Cry Me a Prime Minister

Cry Me a Prime Minister

Theresa_May

This week we have seen a very different Theresa May to the version we have become accustomed to so far in her premiership. When she became Prime Minister a year ago this week, May set out to pitch herself as a confident and level-headed leader who would do things her way in order to secure the best outcome for Britain from Brexit. At the time, the public bought into this version of May. She seemed tough, sturdy, and was vicious with Jeremy Corbyn in Prime Minister’s Questions, almost seeming Cruella Deville-esque as she mocked and cackled at him.

Flash forward a year, and it’s like we are dealing with a different person. Not only did the usually robotic and almost emotionless Theresa May admit to “shedding a tear” on election night this week, but she has also decided to ask Jeremy Corbyn for advice on what to do over Brexit! This certainly seems like a concerted effort by May to change her image – away from the “bloody difficult woman” and towards a more consensus driven, softer approach.

In some respects, this is a very understandable move. The Prime Minister does need to eat some humble pie and acknowledge that, while she is still rightfully in charge and won the election, she has lost her majority and the British public are far from convinced about the Conservative Government. Immediately after the election, she seemed unwilling or unable to do that, so the fact that she is now striking a more humble approach could be seen as a step in the right direction.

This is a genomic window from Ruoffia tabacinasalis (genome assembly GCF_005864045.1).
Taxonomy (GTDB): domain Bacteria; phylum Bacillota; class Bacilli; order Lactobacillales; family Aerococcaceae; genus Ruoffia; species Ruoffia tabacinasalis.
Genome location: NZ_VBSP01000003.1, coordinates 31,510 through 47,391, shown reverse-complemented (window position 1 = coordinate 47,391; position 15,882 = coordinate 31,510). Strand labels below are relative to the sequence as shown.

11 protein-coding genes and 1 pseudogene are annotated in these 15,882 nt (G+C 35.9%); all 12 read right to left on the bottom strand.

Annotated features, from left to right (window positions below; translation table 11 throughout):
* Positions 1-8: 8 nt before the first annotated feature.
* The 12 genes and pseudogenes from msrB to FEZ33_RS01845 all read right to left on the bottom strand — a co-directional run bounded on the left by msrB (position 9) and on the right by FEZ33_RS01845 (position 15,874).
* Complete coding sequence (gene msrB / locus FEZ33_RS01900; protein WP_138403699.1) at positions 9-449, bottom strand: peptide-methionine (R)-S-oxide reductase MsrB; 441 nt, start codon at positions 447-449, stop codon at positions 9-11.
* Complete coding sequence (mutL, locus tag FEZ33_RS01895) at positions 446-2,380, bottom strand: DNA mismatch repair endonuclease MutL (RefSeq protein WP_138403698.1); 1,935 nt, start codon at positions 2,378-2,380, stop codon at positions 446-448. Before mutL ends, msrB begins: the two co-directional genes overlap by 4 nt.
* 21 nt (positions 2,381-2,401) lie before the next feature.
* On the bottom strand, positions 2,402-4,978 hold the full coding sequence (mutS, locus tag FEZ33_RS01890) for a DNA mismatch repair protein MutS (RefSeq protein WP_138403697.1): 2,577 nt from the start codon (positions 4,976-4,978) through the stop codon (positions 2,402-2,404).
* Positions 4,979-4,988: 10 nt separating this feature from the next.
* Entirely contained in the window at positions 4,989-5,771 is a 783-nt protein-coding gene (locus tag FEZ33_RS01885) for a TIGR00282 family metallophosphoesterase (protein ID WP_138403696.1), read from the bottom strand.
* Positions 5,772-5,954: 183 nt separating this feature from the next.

However, she also runs the risk of making it look like she is out of ideas, or even that she thinks Jeremy Corbyn is a better judge of what to do than she is. One of Corbyn’s biggest weaknesses is still the public perception that, while perhaps ethically and ideologically sound, his ideas are not practical and do not work “in the real world.” By seeking his advice, May legitimises Corbyn and gives the impression that he is a serious policy maker who can offer the Government real help.

Certainly a shift in tone for May. Whether it works in the long term however, remains to be seen.